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July Collector of the Month: David Wilson

David Wilson

Base: Philadelphia, PA, USA
Profession / Pastimes: Independent hardware engineer. Enjoys travel, art museums, biking.
Discord Handle: @David Wilson

For many months hardware developer David Wilson has been steadily advancing a DIY carbon absorption measurement device that will help verify and quantify the efficacy of OpenAir’s Cyan mineralization system, a project conceived and led by fellow collector (And April 2021 Collector of the Month) Dahl Winters. David’s novel conductivity meter approach promises to add a low cost, high quality verification layer that can be built and operated at home at a scale that nicely aligns with Cyan’s design and cost.


For over a year you have been a very active participant in OpenAir’s Cyan and Carbon Forming missions, focusing on the critical element of carbon removal measurement. Can you share a basic overview of the method you have been developing?

The Cyan mineralizer removes carbon dioxide from the atmosphere by blowing air past moist calcium hydroxide (Ca(OH)2) powder, which then turns into calcium carbonate (CaCO3). The Cyan team would like to know how much CO2 the Cyan is actually capturing. One method is to weigh the dried input and output materials (both are white powders); we can then use basic chemical equations to calculate the weight of the CO2 that has been removed.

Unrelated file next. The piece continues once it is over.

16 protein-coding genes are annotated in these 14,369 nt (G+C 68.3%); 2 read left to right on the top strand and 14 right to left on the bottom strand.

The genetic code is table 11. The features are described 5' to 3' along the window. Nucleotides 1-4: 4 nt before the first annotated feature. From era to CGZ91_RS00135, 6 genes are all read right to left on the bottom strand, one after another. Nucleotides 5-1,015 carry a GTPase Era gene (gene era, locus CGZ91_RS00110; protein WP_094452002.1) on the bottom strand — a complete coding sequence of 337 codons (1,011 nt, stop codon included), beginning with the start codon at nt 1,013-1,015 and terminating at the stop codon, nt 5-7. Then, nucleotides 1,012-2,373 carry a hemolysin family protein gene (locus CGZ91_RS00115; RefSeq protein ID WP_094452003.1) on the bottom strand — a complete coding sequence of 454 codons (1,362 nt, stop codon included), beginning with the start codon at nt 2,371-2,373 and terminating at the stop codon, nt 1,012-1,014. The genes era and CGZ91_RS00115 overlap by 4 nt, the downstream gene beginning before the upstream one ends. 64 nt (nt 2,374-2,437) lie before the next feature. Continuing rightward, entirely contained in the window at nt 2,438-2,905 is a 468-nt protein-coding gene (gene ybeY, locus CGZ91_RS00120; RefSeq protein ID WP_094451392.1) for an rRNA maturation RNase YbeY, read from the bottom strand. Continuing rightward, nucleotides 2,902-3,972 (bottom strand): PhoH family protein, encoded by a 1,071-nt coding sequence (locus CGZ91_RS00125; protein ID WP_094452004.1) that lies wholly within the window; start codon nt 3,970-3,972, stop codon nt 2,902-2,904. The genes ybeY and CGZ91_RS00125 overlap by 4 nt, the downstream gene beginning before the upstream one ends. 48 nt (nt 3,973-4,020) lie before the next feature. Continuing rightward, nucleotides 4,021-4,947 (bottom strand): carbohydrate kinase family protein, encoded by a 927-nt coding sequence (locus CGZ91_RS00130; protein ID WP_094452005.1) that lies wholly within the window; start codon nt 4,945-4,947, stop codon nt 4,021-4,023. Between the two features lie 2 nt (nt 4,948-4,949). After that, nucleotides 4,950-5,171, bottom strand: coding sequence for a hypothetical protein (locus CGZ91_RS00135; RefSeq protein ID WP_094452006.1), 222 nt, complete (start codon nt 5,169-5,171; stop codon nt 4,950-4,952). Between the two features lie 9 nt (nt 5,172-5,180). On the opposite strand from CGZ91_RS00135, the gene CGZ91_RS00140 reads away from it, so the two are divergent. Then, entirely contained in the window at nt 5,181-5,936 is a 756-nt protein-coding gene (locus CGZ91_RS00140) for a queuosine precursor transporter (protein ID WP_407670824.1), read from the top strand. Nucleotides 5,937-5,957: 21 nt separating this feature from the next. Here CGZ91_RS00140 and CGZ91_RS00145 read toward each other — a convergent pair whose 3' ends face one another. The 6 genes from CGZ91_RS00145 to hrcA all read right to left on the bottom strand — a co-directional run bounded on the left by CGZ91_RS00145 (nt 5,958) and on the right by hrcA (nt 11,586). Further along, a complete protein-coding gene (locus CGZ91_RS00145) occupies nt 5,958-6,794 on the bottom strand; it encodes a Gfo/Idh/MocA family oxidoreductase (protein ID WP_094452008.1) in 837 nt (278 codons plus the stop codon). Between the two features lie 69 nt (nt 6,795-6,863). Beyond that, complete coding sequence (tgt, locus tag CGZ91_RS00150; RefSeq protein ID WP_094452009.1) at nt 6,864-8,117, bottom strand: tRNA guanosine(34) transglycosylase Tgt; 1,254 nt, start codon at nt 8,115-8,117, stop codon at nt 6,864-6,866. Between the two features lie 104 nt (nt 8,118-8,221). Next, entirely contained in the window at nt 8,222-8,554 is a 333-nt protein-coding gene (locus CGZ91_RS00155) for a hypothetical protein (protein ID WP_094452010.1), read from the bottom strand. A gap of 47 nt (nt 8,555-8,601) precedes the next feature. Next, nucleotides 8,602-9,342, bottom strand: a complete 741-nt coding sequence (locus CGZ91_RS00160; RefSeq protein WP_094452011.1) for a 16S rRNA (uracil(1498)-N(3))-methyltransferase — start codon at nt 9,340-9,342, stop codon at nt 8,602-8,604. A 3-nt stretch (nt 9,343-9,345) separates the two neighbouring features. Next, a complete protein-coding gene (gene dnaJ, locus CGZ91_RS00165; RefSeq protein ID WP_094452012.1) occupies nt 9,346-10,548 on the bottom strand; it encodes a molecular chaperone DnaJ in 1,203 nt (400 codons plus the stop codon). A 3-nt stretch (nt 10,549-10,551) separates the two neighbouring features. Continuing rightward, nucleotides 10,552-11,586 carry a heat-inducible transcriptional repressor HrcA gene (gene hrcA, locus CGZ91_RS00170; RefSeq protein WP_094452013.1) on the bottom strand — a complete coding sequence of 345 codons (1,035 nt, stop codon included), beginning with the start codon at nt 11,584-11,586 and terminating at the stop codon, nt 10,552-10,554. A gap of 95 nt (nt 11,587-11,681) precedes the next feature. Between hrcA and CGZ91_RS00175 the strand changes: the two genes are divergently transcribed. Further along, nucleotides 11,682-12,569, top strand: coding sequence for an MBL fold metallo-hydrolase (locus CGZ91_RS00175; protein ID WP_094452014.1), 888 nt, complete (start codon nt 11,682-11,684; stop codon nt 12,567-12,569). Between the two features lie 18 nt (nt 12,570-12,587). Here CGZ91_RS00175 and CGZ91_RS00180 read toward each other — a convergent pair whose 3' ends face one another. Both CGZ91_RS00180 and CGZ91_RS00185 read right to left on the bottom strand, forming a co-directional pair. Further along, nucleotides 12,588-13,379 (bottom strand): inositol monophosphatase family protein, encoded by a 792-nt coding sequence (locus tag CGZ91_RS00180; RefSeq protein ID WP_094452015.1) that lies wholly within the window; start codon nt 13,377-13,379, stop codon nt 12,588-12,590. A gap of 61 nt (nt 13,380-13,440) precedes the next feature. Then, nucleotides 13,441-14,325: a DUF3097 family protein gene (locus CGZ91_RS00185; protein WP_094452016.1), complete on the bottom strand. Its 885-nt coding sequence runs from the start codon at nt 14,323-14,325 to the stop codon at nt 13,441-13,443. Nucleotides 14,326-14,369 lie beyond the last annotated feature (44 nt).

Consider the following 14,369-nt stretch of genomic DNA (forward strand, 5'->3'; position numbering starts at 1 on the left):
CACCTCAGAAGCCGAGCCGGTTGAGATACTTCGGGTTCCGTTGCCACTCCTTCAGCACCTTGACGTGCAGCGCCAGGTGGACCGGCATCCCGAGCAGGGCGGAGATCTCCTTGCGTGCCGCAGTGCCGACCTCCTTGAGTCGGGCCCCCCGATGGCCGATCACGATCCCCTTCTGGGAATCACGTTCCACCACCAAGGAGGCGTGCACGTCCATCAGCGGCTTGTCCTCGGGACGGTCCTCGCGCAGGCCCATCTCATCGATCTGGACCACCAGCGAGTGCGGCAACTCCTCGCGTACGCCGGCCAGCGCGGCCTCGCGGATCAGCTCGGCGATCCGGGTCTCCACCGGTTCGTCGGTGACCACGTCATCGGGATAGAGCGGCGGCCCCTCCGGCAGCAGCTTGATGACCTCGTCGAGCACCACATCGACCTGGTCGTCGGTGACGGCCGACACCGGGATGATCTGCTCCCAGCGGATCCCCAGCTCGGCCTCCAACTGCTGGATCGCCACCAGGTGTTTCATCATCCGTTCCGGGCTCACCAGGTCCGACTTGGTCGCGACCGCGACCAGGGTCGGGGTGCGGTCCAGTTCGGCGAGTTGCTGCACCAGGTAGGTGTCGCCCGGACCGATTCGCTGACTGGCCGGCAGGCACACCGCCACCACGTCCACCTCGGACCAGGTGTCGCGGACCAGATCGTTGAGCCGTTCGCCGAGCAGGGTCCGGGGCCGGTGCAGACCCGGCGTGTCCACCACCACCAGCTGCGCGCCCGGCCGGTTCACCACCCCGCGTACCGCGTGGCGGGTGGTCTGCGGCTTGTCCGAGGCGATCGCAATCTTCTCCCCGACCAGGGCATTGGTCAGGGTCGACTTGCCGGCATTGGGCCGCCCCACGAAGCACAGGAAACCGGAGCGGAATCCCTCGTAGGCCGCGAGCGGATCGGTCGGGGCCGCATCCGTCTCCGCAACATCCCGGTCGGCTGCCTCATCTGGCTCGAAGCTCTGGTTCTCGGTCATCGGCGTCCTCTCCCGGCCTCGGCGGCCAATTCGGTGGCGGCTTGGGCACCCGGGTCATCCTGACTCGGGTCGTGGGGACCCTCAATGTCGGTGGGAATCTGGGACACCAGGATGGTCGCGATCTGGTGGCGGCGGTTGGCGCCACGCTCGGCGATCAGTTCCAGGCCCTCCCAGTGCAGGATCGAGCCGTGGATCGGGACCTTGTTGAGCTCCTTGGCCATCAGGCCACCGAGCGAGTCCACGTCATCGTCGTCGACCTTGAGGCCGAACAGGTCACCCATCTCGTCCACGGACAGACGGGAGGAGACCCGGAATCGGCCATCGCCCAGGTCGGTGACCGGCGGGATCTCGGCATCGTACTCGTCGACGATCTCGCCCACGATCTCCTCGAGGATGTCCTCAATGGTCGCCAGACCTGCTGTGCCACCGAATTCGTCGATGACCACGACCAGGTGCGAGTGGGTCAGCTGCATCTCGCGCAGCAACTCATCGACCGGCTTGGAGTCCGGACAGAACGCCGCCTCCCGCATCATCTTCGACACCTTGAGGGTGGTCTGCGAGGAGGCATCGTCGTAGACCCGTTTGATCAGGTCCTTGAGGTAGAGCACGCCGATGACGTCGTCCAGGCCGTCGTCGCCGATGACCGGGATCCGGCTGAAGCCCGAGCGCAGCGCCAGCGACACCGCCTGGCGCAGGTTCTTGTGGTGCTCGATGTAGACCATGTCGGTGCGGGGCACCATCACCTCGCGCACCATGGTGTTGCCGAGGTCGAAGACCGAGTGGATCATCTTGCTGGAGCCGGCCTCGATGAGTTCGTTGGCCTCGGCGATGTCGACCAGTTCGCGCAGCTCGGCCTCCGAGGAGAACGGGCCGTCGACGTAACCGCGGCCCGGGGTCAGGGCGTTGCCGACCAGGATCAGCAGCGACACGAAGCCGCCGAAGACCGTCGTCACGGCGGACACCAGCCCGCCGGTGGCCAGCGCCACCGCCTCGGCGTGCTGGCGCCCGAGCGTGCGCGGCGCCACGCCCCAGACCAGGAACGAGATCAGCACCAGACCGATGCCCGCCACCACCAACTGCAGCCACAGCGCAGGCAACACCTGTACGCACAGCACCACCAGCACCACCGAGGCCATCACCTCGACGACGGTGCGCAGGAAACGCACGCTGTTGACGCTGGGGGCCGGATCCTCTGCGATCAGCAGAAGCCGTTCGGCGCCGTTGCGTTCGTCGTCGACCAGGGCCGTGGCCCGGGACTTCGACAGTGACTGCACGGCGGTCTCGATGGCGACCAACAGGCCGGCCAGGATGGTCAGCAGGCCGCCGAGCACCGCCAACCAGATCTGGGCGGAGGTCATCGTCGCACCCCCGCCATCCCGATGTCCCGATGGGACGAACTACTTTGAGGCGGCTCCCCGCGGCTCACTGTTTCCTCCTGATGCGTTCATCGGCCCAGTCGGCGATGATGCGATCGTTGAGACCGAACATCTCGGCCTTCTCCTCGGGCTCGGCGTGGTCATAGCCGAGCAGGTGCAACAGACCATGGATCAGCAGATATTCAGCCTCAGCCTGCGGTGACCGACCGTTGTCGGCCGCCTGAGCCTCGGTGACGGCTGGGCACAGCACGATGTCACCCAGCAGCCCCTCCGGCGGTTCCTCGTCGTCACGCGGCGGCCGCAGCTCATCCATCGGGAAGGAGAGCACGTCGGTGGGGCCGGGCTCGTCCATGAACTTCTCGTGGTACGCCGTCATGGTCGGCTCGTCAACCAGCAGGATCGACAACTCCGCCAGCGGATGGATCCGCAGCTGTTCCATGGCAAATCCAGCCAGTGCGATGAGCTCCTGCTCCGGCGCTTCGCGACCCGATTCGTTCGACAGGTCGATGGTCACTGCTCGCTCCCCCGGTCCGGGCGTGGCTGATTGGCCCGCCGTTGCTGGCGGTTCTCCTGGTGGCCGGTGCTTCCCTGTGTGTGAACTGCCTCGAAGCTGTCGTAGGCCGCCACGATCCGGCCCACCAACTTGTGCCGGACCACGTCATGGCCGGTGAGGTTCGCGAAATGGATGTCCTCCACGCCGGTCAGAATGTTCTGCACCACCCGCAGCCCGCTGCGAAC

I am interested in finding alternative ways of measuring the captured CO2 to make the process more automatic. I have been developing a method to measure this by mixing a sample of the output material with water and measuring the electrical conductivity (EC) of the solution; any remaining Ca(OH)2 will dissolve and conduct electricity, while the CaCO3 will sink to the bottom. I have built an EC meter with an inexpensive microcontroller and a few other parts. I am getting a lot of cooperation from Cyan builders who are sending me their samples to test. There is still a lot of work to do to verify the accuracy of the new method and to make it more user-friendly.

What’s your carbon removal story? What got you interested in the subject, and what’s most motivating you to play a part?

In 2017, I left corporate life as an electrical engineer to pursue a number of projects as an independent hardware developer. I looked for projects to work on that would support issues I care about such as energy efficiency and ecological research. Last year I saw a presentation by Dahl Winters on OpenAir’s Cyan work at the Open Source Hardware Conference and decided I had to get involved, as climate change is probably the most important issue facing the world today. The OpenAir members were very welcoming and encouraging from the start. I have built a few variations on the Cyan at home, and since I’m an EE and not a chemist, I have been pleased to be able to contribute to electronic aspects of the work. 

As an OpenAir collector what are you most excited about or looking forward to most in the next year?

I am looking forward to seeing Cyan and Violet progress to become user-friendly, scalable projects that can get millions of people involved in carbon dioxide removal and actually make a difference. I am excited about contributing to this effort.